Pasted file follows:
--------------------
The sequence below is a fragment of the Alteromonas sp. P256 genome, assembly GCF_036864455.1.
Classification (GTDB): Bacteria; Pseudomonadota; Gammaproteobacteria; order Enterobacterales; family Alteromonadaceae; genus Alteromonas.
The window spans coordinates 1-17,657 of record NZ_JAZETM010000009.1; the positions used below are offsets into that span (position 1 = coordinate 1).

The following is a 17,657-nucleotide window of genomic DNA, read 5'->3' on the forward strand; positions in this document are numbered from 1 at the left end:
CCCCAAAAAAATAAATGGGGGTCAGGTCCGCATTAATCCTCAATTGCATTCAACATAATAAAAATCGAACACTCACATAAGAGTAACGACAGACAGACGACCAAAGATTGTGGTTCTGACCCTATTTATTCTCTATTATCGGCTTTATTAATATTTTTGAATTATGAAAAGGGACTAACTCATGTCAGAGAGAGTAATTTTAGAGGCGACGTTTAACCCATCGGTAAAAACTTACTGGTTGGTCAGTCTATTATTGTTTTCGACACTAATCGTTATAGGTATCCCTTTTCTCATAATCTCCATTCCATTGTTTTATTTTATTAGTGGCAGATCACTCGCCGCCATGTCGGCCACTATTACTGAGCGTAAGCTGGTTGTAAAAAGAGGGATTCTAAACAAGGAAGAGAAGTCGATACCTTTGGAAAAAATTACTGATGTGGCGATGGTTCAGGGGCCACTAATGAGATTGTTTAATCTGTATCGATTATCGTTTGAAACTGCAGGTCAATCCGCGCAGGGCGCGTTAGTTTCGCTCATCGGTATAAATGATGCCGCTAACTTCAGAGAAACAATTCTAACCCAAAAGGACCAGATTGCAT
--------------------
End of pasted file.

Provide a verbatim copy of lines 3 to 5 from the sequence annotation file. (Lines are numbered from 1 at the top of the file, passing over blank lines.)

The window spans coordinates 1-17,657 of record NZ_JAZETM010000009.1; the positions used below are offsets into that span (position 1 = coordinate 1).

The following is a 17,657-nucleotide window of genomic DNA, read 5'->3' on the forward strand; positions in this document are numbered from 1 at the left end:
CCCCAAAAAAATAAATGGGGGTCAGGTCCGCATTAATCCTCAATTGCATTCAACATAATAAAAATCGAACACTCACATAAGAGTAACGACAGACAGACGACCAAAGATTGTGGTTCTGACCCTATTTATTCTCTATTATCGGCTTTATTAATATTTTTGAATTATGAAAAGGGACTAACTCATGTCAGAGAGAGTAATTTTAGAGGCGACGTTTAACCCATCGGTAAAAACTTACTGGTTGGTCAGTCTATTATTGTTTTCGACACTAATCGTTATAGGTATCCCTTTTCTCATAATCTCCATTCCATTGTTTTATTTTATTAGTGGCAGATCACTCGCCGCCATGTCGGCCACTATTACTGAGCGTAAGCTGGTTGTAAAAAGAGGGATTCTAAACAAGGAAGAGAAGTCGATACCTTTGGAAAAAATTACTGATGTGGCGATGGTTCAGGGGCCACTAATGAGATTGTTTAATCTGTATCGATTATCGTTTGAAACTGCAGGTCAATCCGCGCAGGGCGCGTTAGTTTCGCTCATCGGTATAAATGATGCCGCTAACTTCAGAGAAACAATTCTAACCCAAAAGGACCAGATTGCAT